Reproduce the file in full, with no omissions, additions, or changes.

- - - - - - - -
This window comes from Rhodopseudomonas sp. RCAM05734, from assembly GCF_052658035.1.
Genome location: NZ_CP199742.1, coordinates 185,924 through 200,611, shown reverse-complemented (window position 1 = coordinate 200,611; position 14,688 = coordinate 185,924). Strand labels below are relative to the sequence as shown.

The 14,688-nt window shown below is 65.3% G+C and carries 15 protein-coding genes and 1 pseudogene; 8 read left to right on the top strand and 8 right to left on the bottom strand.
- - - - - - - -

This window comes from Rhodopseudomonas sp. RCAM05734, from assembly GCF_052658035.1.
Genome location: NZ_CP199742.1, coordinates 185,924 through 200,611, shown reverse-complemented (window position 1 = coordinate 200,611; position 14,688 = coordinate 185,924). Strand labels below are relative to the sequence as shown.

The 14,688-nt window shown below is 65.3% G+C and carries 15 protein-coding genes and 1 pseudogene; 8 read left to right on the top strand and 8 right to left on the bottom strand.